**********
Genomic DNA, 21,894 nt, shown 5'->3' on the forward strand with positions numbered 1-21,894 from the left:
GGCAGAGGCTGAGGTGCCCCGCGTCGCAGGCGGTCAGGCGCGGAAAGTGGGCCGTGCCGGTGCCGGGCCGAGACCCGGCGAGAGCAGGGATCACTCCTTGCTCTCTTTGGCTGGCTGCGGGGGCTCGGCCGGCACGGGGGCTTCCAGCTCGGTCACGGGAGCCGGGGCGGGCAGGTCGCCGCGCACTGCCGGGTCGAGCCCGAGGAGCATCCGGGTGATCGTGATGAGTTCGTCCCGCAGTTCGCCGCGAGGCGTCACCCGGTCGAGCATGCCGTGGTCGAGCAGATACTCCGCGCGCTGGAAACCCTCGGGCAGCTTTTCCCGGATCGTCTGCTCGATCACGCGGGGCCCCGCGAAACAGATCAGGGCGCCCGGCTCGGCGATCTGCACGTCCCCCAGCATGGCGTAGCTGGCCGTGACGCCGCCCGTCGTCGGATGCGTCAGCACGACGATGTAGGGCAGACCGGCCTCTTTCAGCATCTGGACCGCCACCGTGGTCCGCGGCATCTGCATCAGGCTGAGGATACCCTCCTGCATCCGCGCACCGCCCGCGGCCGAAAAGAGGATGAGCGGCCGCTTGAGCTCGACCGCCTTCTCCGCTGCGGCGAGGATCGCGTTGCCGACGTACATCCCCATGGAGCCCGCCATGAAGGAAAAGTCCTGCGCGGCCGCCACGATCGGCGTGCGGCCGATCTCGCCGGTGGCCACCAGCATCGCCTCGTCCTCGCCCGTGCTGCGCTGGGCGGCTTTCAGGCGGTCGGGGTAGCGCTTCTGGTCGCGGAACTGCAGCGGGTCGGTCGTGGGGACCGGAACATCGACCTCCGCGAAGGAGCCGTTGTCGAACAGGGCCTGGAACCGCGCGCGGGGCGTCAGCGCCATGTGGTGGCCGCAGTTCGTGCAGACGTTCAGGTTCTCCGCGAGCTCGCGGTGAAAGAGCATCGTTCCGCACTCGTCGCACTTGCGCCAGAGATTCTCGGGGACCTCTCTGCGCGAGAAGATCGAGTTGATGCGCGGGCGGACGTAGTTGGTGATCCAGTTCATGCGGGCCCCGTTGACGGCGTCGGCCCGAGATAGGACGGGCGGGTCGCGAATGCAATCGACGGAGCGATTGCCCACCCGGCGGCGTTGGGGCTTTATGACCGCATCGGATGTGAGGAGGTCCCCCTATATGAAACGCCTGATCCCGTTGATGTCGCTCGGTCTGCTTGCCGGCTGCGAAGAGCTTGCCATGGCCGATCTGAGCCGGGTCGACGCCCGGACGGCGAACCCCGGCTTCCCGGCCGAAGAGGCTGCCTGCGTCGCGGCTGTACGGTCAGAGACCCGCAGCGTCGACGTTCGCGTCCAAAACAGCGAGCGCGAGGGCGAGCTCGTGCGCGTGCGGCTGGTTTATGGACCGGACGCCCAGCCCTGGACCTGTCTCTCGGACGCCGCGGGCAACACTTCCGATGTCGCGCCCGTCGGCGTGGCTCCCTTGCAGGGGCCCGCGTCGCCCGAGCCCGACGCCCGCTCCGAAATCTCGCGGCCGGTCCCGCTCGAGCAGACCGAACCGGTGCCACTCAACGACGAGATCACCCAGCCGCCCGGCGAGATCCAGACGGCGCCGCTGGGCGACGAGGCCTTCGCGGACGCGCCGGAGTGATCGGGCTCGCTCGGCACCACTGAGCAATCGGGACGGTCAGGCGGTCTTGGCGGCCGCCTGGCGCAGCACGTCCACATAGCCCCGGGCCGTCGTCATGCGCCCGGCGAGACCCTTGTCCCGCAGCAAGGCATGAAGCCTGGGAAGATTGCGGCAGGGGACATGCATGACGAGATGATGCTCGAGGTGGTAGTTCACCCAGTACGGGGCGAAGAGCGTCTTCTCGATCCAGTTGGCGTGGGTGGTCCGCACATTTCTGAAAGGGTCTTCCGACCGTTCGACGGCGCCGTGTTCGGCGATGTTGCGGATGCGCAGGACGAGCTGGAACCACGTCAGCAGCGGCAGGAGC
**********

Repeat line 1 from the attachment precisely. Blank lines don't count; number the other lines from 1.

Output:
Genomic DNA, 21,894 nt, shown 5'->3' on the forward strand with positions numbered 1-21,894 from the left: